Professor Katrin Nyman-Metcalf, and journalists Rita Chinyoka and Nadezhda Azhgikhina discuss feeding terror, hate speech, and the responsibilities of mainstream media, at the World Forum for Democracy.
After the panel discussion, openDemocracy’s editor-in-chief Mary Fitzgerald sat down with veteran Russian journalist Nadezhda Azhgikhina to talk propaganda, activism and the prospects for Russia’s beleaguered regional media.
Mary Fitzgerald: Nadezhda, thank you so much for joining us. In your speech to the assembly you emphasised the difference between media and journalism, and talked about the traditional principles of journalism. Is the media business getting in the way of journalism? The principles of the owner of a media empire and those of a journalist can often be directly in conflict.
Nadezhda Azhgikhina: It is. It’s clear – I think everybody faces it. I was happy to attend several debates between all media players: association of owners, association of editors and association of advertisers… There was a special group of media devoted to entertainment, media scholars, top level writers and the journalists’ union.
They were discussing ethical issues, and asked, for example, whether it was ethical to use information that you got for money–something sexy about somebody. It was a very peaceful debate, no shouting. Not like in Russia — it was very Scandinavian, very respectful to one another with a moderator. They defined the act as immoral, and put it into their charter, their ethical code. An ethical code is almost a law — so if it is put into an ethical code, you can’t violate it, otherwise you face fines or other problems. I don’t know if it’s the same today — I think it’s a little more complicated.
Me and my colleagues from Russia were amazed by this. It’s an ideal situation. Unfortunately, now we face crisis. Crisis is ubiquitous. Media companies cut social benefits. Sometimes it’s against the law, but they do — they would like to survive. They cut the most expensive stuff, they cut the most expensive parts. I do remember that in the United States the most famous departments of investigation have been cut because of economic reasons and those famous, well known, glorious people could not find a proper job. It’s everywhere — in the United States, motherland of investigative journalism and all this stuff.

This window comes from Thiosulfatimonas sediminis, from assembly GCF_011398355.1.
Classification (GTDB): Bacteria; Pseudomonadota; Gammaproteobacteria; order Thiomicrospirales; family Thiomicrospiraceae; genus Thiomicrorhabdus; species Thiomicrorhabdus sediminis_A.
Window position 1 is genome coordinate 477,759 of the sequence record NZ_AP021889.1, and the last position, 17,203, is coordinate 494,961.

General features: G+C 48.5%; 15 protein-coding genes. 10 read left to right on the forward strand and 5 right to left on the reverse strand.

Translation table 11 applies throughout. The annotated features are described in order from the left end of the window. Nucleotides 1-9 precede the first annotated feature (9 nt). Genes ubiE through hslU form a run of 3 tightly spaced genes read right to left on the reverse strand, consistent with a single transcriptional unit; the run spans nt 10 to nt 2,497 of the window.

In every country it’s tough — especially when somebody violates ethics, is making a profit and there is a line of unemployed journalists to come and to work for nothing. I hope that we don’t forget our principles, because without principles it would be very problematic — even for immoral media. A small example: we in Russia have press councils, created on the model of British press councils, [but] it’s not as powerful.
In Russia, when big media associated with big governmental or oligarchical money are targeted by the press council, and it is announced that some chief editor or has violated some ethical principles, then they feel very unhappy. Even the most cynical person does not want to be shamed by his or her colleagues. It works. I think it’s important and we shouldn’t forget that those simple mechanisms — simple tools — are very efficient. We should respect ourselves and have more self-esteem in this way, I think.
Mary: You’re from Tomsk, aren’t you?
Nadezhda: I was born in Tomsk, but I haven’t lived there since my childhood.
Mary: OK, I was going to ask you about TV2 and more broadly, what’s happening to regional media in Russia?
Nadezhda: TV2 is our pride, and I was proud to know the founder. I used to be an active journalist and my first activities with the International Federation of Journalists began when, together with [TV2 founder] Arkady Mayofis, I visited the Seoul Global Conference on Journalism. You know, TV2 started several fantastic campaigns—[including] the ‘immortal regiment’, a commemoration devoted to relatives, people who were killed or were soldiers during the second world war. It was really independent and wonderful TV.
Last new year we invited a special gathering of people who hate each other, from the Russian media field to protect Russian independent regional TV channels. Our government then accepted and passed an amendment to advertisement law — without any consultation with the media and media owners. I think they wanted to close Dozhd (Rain) TV channel and TV2.
There were people from TV2, there were people from many regional companies, and we were lucky to gather the complaints, voices and open letters of many regional media outlets and broadcasting companies. We didn’t expect that we could achieve something serious, but anyway in two to three weeks—after this amendment was passed into law — they changed it. Again, without consultation. This means that the people’s opinion has some importance.